Usually packed in Hessian-covered bales of 200 to 450 lb. per bale. Subject to a natural loss in weight due to drying out.
See also FIBERS. See also IMDG Code & US CFR.
Flax fibers are the retted bast fibers of the flax plant (Linum usitatissimum), which belongs to the Linaceae family and has been cultivated for several millennia. The ancient Egyptians made mummy wrappings from flax, while woven linen fabrics originating from Europe which date from the same period are also known.
The flax plant consists of root, stalk and branches bearing the seed capsules. Only the processable central portion of the stalk is usable for spinning purposes. This central portion is delimited by the cotyledonary node and the bottom of the branches.
Before the seeds are even ripe, the flax plants are uprooted whole and placed in water (water retting), so separating the fibers from the remainder of the stalk.
A distinction is drawn between cold water retting (10 - 14 days) and hot water retting (a few days at temperatures of up to 35 degrees C). After washing, the flax straw is usually kiln dried. The stalks are bent by intermeshing wooden boards and the fibers removed from the lignified stalks. The crude fibers are combed with hatchels to yield the long spinnable fibers, the short fibers (pluckings or tow) remaining between in the steel teeth of the comb.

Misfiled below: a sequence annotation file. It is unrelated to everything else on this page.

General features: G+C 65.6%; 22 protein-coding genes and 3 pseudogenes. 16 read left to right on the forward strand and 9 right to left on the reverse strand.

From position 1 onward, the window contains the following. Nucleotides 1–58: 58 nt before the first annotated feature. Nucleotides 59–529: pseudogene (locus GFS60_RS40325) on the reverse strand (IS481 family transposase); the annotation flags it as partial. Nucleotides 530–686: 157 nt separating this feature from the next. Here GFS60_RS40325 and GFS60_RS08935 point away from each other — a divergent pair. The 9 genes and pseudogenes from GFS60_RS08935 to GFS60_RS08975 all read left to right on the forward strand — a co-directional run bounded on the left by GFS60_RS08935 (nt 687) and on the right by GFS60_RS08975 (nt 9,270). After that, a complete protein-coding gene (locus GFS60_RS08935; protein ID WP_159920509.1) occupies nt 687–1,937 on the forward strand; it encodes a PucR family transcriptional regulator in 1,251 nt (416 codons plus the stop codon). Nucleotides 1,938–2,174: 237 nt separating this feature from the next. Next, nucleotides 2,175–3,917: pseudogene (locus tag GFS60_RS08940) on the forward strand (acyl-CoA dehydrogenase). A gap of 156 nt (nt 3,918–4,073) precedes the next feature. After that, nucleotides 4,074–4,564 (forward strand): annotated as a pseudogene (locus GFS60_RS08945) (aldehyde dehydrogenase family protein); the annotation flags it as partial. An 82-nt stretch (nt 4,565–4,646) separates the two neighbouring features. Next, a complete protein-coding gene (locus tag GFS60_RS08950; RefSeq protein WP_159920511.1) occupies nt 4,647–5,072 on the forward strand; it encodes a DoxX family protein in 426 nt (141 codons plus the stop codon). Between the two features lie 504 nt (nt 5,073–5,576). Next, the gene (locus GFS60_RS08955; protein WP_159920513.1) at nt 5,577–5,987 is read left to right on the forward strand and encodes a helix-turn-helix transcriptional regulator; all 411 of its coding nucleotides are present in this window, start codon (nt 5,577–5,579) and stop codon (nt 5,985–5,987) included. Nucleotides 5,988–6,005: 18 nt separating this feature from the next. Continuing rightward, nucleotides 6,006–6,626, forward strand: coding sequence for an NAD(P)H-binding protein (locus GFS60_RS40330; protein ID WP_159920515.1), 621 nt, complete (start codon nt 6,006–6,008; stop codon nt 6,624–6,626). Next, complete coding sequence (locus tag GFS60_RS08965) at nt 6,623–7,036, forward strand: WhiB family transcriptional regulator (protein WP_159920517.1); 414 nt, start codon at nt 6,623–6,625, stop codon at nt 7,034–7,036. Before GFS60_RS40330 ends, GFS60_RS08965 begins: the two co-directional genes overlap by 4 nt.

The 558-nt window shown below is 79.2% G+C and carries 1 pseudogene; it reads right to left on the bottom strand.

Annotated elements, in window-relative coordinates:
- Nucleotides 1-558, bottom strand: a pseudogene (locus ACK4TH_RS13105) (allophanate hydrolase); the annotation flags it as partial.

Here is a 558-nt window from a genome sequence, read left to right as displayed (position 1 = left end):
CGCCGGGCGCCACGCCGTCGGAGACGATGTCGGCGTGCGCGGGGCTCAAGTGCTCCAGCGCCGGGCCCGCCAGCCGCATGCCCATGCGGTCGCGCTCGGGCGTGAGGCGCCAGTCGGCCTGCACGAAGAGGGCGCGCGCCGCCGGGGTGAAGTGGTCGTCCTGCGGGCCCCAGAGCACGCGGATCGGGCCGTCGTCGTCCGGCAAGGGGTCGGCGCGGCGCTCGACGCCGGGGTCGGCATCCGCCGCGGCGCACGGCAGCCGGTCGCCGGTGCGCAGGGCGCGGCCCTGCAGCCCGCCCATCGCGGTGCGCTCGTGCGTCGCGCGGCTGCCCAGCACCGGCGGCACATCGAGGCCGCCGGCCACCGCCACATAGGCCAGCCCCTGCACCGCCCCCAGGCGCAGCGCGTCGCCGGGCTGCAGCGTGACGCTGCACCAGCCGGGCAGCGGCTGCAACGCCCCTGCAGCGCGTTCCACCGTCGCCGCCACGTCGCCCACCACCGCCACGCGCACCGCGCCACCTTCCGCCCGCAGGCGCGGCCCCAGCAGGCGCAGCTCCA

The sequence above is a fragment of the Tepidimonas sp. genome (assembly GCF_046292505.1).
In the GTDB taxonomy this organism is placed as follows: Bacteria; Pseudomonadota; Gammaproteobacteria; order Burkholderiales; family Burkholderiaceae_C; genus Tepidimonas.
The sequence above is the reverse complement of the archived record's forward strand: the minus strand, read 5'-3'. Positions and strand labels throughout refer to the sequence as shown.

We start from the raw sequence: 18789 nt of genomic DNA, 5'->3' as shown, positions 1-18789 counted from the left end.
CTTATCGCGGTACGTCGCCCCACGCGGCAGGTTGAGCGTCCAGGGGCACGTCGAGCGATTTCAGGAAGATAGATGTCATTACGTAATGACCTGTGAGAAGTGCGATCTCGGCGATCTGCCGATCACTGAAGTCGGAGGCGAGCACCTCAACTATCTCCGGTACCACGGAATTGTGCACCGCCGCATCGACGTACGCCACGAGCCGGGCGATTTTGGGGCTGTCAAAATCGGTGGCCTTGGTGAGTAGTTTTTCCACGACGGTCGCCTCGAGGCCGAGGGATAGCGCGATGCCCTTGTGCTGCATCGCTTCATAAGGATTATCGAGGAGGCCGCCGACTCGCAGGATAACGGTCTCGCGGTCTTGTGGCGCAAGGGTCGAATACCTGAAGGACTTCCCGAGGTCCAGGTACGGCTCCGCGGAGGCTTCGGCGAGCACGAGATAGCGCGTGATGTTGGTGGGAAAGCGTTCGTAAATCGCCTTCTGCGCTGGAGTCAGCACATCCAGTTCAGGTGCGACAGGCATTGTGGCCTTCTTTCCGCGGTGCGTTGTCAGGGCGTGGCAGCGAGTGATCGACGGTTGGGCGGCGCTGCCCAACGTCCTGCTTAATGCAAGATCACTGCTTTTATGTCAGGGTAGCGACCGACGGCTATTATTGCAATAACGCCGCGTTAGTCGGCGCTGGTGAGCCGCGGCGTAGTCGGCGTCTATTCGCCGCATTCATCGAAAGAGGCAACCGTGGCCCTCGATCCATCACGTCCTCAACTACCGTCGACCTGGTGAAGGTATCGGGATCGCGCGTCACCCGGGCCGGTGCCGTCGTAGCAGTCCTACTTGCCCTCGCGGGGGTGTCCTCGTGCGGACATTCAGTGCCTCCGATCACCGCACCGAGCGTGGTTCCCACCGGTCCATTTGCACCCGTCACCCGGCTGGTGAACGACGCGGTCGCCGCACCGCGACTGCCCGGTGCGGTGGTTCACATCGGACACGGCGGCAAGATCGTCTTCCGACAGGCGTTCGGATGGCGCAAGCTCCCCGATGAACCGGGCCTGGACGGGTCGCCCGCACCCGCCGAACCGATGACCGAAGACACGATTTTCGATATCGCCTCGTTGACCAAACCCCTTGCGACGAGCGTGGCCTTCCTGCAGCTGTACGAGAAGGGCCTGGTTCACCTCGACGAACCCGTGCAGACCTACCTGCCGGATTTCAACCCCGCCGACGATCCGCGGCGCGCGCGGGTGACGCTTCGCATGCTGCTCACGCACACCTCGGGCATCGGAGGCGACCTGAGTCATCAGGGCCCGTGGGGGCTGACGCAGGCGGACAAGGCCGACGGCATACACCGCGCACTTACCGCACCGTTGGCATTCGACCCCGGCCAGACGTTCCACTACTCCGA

Flax fibers are gray to light blond in color, very strong but at the same time also flexible. The fibers may be up to 140 cm in length, but approx. 60 cm is usual.
When a flax stalk is snapped, the flax fibers protrude from the broken ends, each fiber consisting of cells up to 5 cm in length. The sharp ends of the cells interlock and are thus suitable for producing woven linen fabrics.
The chemical composition of flax fibers, relative to dry weight, is as follows:
- Cellulose 71%
- Polyoses 18.5%
- Pectins, pigments 6.5%
- Lignin 2%
- Waxes 2%
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